Caves


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cave

 (kāv)
n.
1. A hollow or natural passage under or into the earth, especially one with an opening to the surface.
2. A storage cellar, especially for wine.
v. caved, cav·ing, caves
v.tr.
1. To dig or hollow out.
2. To cause to collapse or fall in. Often used with in: The impact caved in the roof of the car.
v.intr.
1. To fall in; collapse. Often used with in: The walls caved in during the earthquake.
2. To give up all opposition; yield. Often used with in: The school committee caved in to the demands of parents.
3. To explore caves.

[Middle English, from Old French, from Latin cava, from neuter pl. of cavus, hollow; see keuə- in Indo-European roots.]

Caves


the term for speleology used by professionals.
the branch of geology that explores, studies, and describes caves. — speleologist, spelaeologist, n.speleological, spelaeological, adj.
a person who explores caves as a hobby. — spelunk, v.
References in classic literature ?
These were the drinking-places of the Folk that lived in the caves.
"That I should have lived to witness the reality of the fabled Carrion Caves! If these indeed be they, we have found a way beyond the ice-barrier.
The forest ran to the very base of a cliff, in the face of which were the mouths of many caves. They appeared untenanted; but I decided to watch for a while before venturing farther.
For three nights we slept in trees, finding no caves or other places of concealment.
With certain of the people of the Umtetwa he wandered into Swaziland, and sojourned with the Halakazi tribe in their great caves; and the end of it was that he killed the chief of the tribe and took his place.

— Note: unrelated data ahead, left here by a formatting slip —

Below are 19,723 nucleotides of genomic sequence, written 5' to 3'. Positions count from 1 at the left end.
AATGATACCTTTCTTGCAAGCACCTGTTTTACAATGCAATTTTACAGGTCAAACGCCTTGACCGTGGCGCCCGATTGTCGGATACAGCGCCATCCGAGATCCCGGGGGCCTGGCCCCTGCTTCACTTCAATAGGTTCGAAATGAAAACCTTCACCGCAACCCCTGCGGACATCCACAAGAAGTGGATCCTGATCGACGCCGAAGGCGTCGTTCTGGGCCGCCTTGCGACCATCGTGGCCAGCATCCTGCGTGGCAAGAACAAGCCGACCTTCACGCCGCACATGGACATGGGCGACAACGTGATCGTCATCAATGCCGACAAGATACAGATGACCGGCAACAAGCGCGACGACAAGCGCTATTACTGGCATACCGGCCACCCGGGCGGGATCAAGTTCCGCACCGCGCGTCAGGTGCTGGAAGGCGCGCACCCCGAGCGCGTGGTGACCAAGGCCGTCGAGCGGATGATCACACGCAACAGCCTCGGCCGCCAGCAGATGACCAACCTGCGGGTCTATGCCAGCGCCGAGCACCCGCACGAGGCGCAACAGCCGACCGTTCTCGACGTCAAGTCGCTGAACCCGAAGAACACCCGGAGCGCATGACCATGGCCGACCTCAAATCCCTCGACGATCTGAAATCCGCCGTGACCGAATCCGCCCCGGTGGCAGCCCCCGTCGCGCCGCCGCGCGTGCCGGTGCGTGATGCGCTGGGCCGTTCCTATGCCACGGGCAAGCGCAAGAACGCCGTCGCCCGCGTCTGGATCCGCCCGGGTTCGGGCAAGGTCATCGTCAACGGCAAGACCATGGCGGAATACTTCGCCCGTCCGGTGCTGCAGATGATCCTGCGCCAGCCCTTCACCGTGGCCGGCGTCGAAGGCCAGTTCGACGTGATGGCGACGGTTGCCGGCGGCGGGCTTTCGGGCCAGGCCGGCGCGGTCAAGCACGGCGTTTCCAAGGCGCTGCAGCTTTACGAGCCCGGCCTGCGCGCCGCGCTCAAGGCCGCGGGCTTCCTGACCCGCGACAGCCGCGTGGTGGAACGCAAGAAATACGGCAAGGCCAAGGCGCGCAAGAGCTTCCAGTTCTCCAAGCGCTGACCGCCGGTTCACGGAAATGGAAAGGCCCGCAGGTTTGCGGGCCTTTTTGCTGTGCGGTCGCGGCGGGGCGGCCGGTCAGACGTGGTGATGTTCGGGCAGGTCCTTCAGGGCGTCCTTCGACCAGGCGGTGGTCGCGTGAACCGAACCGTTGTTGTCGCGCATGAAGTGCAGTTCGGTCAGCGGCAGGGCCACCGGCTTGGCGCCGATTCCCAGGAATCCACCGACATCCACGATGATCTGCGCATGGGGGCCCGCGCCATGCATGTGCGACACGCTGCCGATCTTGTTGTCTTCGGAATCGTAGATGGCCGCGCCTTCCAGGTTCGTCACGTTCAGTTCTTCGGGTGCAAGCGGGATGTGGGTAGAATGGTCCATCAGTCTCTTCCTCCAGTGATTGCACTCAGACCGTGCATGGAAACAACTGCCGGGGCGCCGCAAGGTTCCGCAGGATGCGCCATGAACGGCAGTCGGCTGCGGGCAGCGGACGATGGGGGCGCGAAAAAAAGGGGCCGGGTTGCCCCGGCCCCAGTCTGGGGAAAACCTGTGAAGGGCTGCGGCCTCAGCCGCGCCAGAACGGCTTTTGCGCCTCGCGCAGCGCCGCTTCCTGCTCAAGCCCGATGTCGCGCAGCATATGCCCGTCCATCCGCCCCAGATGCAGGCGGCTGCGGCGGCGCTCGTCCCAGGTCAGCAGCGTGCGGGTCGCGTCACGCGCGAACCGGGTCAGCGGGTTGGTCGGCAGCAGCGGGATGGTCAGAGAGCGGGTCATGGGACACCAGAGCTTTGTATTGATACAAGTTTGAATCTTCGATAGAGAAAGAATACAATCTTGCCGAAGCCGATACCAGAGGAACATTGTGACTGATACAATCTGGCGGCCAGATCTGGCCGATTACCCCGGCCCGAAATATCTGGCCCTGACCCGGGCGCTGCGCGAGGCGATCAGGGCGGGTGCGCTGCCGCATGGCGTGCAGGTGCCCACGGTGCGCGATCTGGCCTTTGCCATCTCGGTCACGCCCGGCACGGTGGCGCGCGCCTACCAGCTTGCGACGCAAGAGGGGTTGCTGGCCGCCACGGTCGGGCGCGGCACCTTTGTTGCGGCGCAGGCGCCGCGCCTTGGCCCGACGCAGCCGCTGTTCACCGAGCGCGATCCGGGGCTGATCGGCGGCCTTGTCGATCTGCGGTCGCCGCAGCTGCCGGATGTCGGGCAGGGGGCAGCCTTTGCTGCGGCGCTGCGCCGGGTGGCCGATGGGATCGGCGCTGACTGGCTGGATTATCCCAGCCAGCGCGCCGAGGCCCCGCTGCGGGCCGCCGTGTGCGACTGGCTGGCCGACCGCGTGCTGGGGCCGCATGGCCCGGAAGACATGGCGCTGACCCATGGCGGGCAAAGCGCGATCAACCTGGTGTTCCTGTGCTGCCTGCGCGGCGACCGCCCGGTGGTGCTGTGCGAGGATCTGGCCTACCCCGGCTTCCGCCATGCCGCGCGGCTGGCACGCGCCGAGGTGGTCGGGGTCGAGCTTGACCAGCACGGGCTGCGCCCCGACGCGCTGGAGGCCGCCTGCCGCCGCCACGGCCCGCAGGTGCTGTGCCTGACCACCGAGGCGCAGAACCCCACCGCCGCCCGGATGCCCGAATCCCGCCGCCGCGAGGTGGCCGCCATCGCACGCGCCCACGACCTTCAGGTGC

At the end of the victorious campaign the surviving ape-folk were driven across the plateau (their wailings were horrible) and established in the neighborhood of the Indian caves, where they would, from now onwards, be a servile race under the eyes of their masters.
--Ye long for the worst and dangerousest life, which frighteneth ME most,-- for the life of wild beasts, for forests, caves, steep mountains and labyrinthine gorges.
It was then, for the first time, that I noticed a slight vapor filling the cave. It was extremely tenuous and only noticeable against the opening which led to daylight.
Along this I advanced, and at a sudden turning, a few yards beyond the canyon's end, the path widened, and at my left I saw the opening to a large cave. Before, the ledge continued until it passed from sight about another projecting buttress of the mountain.
Public prayers had been offered up for them, and many and many a private prayer that had the petitioner's whole heart in it; but still no good news came from the cave. The majority of the searchers had given up the quest and gone back to their daily avocations, saying that it was plain the children could never be found.
So the Goat came to the Lion's cave, and stopped there listening for a long time.
Two miles below Hornberg castle is a cave in a low cliff, which the captain of the raft said had once been occupied by a beautiful heiress of Hornberg--the Lady Gertrude-- in the old times.